5. A thrill from beginning to end, one that only a trip down the Zambezi
    could satisfy and story told by you with incredible photos by Athena could tell!
    Thank you for sharing your exciting journey Jet!
    Take care dear friends

    • Dear Eddie, always a joy to hear from you, thank you. We had many opportunities to see the Zambesi from all angles, so what a pleasure it is to share them here with you. Sending big smiles your way, my friend.

  6. That’s one big, exciting river, full of variety and drama! I hope they get that bridge built. It reminds me of my (first) honeymoon in Sierra Leone. The Chinese had funded and built the main, central part of a bridge over a river, on the understanding that the Sierra Leone government would pay for finishing the two ends up to and down from it. But they never got built. An enterprising local charged a small sum to use his ladders to get across.

    • Yes, sometimes we take our bridges for granted…until we don’t find one at a river crossing. Crossing rivers is memorable in many parts of Africa and sometimes harrowing. I enjoyed your Sierra Leone river crossing story a lot, Mike. Thanks so much for your visit. I so enjoyed your breath-taking hike in the Alps today.

  7. Thanks for sharing this beautiful river, Jet, I was born in Marromeu (Mozambique), on the banks of the Zambezi River, I even bathed in the river when I was a kid and my father fished in the river.

    • I am thrilled to hear of your loving experiences on the Zambezi, Paulo, and happy my post invited you in. What a very special where you were brought into this world. Thanks so much.

    • That’s an interesting question, Eliza. Standing next to the falls was exhilarating. Hot dusty day, then we get to the falls and they’re spraying out water in every direction (had to don my raincoat)–so refreshing. It was so loud that you couldn’t talk, so most of just marveled at it. Athena and I decided to walk to the end of the walkway, so mesmerized were we, and as it turned out it was surprisingly long. When we got to the end we realized our bus was going to leave soon, so we had to run all the way back to the parking lot. On the way, we heard gunshots in the parking lot. When we got to the bus, a woman behind us was very sick, we had interaction with her, gave her some of our pills to try to help, and both Athena and I ended up getting a really ferocious flu bug that wiped us both out for days. In summary, the energy around V. Falls was a swirl, just like the water: big and great but also alarming and intimidating. Always enjoy your visits and thoughts, my friend.

  8. Wonderful photos, Jet. I’ll never forget seeing Victoria Falls, especially when i flew over in a helicopter. It was an awesome sight. I’ve never crossed the Zambezi but it looks like quite an African adventure.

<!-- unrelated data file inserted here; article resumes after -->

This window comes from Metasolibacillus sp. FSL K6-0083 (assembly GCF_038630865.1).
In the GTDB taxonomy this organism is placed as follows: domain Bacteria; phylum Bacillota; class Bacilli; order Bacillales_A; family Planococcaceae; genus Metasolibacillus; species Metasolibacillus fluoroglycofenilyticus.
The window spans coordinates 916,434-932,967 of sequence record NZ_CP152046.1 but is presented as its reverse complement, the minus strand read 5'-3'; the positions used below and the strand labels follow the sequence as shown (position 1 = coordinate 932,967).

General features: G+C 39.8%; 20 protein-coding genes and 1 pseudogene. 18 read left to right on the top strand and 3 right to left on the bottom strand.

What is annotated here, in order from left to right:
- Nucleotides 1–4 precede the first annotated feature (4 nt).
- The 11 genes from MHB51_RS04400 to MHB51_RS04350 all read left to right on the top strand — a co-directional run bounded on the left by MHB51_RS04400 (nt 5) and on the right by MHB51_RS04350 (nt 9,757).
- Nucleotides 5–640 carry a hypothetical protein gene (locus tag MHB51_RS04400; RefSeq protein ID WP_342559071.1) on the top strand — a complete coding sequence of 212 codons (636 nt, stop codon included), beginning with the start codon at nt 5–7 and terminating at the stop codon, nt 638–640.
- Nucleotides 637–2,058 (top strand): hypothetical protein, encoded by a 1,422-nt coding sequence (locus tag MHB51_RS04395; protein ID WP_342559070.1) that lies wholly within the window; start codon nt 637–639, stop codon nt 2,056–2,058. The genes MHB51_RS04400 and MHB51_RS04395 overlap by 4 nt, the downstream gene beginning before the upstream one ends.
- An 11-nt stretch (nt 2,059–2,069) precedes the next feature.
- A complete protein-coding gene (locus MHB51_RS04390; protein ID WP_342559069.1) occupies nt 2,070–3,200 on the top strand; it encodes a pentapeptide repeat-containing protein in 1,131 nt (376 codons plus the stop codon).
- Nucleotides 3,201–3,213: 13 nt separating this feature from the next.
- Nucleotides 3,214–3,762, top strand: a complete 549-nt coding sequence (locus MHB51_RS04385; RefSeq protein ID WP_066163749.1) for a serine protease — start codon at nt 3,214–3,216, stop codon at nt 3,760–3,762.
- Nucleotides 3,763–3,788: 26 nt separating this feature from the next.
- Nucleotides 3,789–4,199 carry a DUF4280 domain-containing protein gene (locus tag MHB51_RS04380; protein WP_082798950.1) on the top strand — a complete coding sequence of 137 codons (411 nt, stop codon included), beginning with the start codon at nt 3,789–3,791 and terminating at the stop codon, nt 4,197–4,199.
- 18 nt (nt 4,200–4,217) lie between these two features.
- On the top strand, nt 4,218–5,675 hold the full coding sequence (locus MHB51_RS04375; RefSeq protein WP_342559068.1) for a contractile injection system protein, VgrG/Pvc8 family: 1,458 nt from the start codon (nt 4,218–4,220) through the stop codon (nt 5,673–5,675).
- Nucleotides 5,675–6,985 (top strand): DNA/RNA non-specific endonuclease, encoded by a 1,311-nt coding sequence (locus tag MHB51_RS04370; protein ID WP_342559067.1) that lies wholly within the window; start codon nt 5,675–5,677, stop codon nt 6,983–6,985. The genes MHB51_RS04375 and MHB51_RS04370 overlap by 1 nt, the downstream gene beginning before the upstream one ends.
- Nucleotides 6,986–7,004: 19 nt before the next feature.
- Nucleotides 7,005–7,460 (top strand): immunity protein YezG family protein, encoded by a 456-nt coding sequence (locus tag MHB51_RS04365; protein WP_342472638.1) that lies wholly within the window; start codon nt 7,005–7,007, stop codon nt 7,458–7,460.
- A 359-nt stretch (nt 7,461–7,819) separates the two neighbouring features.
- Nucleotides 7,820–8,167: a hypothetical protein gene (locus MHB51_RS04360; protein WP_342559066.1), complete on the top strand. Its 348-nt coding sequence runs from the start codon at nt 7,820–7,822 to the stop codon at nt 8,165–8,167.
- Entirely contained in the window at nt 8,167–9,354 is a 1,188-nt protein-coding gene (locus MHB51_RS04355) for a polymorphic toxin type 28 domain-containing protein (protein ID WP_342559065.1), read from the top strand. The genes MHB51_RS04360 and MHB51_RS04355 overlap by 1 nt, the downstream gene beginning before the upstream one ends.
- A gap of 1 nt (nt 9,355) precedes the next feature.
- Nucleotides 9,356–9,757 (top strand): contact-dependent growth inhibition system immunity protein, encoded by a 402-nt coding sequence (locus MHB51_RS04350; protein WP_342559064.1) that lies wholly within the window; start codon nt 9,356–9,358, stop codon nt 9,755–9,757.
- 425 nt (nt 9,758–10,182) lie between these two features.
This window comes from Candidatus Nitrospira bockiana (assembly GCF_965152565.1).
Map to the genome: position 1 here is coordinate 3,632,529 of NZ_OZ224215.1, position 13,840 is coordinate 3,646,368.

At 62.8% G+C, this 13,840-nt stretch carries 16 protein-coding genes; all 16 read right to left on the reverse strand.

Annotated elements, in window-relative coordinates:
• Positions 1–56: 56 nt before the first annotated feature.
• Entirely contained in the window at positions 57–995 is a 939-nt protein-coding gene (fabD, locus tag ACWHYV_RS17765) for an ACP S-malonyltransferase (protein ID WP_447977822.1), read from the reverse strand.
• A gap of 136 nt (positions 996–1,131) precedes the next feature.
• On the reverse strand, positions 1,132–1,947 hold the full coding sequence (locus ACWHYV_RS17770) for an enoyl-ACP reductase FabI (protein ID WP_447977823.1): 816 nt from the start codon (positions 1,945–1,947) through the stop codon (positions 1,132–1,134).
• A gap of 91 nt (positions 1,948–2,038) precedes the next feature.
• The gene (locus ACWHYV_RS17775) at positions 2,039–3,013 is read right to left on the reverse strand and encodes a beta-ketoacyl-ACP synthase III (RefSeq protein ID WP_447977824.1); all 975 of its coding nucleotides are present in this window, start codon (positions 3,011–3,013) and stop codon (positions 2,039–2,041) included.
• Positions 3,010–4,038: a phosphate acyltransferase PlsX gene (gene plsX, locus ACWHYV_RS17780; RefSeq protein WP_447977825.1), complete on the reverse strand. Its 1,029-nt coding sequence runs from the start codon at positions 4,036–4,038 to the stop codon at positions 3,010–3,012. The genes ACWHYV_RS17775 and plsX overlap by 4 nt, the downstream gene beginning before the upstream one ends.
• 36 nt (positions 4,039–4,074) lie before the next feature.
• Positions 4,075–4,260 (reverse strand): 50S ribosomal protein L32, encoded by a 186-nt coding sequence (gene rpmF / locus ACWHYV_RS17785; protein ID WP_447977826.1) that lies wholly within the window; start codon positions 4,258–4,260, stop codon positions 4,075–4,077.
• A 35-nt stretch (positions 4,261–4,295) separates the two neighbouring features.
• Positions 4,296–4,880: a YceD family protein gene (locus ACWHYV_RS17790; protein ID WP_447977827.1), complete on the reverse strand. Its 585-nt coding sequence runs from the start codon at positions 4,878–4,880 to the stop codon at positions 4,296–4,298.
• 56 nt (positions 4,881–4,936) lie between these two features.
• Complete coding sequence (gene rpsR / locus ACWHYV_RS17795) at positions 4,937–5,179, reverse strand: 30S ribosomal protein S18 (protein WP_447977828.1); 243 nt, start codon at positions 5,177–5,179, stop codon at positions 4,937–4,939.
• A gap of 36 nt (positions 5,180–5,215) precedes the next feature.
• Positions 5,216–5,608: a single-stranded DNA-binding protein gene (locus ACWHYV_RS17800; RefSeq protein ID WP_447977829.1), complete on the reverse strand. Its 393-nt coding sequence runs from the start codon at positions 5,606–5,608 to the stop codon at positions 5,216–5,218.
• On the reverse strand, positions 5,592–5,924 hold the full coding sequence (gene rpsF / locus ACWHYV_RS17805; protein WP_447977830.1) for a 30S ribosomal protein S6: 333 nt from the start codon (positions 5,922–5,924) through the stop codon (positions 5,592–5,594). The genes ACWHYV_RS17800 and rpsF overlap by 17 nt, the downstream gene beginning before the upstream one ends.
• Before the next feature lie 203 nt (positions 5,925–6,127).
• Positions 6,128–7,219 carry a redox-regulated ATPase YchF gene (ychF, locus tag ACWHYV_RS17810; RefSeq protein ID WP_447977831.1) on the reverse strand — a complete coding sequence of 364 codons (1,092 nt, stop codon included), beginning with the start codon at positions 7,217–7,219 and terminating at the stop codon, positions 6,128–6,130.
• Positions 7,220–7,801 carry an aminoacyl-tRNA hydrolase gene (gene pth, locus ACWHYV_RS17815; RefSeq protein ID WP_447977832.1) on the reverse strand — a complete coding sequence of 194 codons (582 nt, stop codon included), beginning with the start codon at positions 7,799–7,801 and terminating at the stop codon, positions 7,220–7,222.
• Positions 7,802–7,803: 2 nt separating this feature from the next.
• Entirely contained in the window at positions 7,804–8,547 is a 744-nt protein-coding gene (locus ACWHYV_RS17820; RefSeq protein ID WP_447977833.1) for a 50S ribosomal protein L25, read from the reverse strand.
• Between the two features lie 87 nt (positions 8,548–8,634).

• Oh boy, that would be tempting. I loved it in the LV, less tourists. One night a baby elephant and mother came to our bungalow and snacked on the tree right outside our door. Beautiful place. I am very happy to know you have had the pleasure of the LV, Cathy. Thanks so much for your contribution today.

    • Glad you enjoyed the V. Falls and Zambezi sunset, Janet. We were on a sunset birding boat and watched the sun slowly sink. Glad you enjoyed this maskless visit. Thanks for your visit, Janet.

    • Fortunately there was handrails all along the chasm, and I was hanging on tight, believe me. One of my favorite things about V. Falls is hearing that thunder from miles away. You can see the “smoke,” ie. spray, from far too. I like the name, too. Thanks so much, Jan…always fun to receive your visit and words.

    • I’m glad I could bring the V. Falls to you, Jo. We were able to visit it twice, at the beginning and end of our trip. Both experiences were quite different, but equally as adventure-filled. I am really glad to “see” you today, Jo, thanks for your visit.

  9. Thank you for another beautiful tour. You’ve been very lucky to see all these places and it’s lovely the way you share and educate. The Zambezi was a treat to see.

  10. Your words, and Athena’s photographs, capture so many moods here. What a mighty river, and what adventures you enjoyed along it. A captivating post – thanks, Jet! That sunset shot…

    • I like your comment, PC, because there really are a lot of moods, to use your word, on the Zambezi. I’m glad I conveyed it successfully. I’m delighted you enjoyed the journey with us, my friend. Hoping your weeks of adventures are shaping up nicely. Many thanks, as always. And Happy Canada Day on Wed.

    • I so enjoy rivers and as you say, the heartbeats, of these rivers. Glad I could share the Zambezi with you, and equally as glad you could share your beautiful St. Marys river with me. Thank you, Bill, always a pleasure.

  11. The Zambezi is a lot more active than Rudyard Kipling’s description of the Limpopo River, as the “great grey-green, greasy Limpopo River, all set about with fever-trees,” where the “Bi-Coloured Python Rock-Snake” dwells in the Just So Stories.
    Thanks for taking me there.

    • It was a great treat to read the quotes you provided about the Limpopo River from Rudyard Kipling, Sherry. Your comment inspired me to consult Wiki on the Limpopo, thanks. Both rivers drain into the Indian Ocean, and the Zambezi is larger, though the Limpopo is pretty long too at just over a thousand miles. I saw a photo on Wiki of Kipling’s “great grey-green…fever-trees” quote painted on a sign on a viewing deck of the Limpopo. Thanks for your contribution today, much enjoyed and appreciated, Sherry.

    • We were lucky enough to have many weeks in the area, so we went to V. Falls twice and walked all around it, and enjoyed much of the Zambezi too. I’m happy I could share it with you, Lloyd. That bridge has been in the works for many years, but I do think it might be further along, which I am sure many people are happy about. Always enjoys your visits, my friend, thank you.

  12. I didn’t need many words to look at this post. I couldn’t stop saying, “Wow!” (I find that happens a lot when I look at your posts). The Zambezi has it all – waterfalls, twists and turns, canyons, flat areas, deep sections, shallow ones. Simply amazing! Thanks for sharing the info and photos with us. What a lesson. Imagine having to wait for hours to get across a piece of water.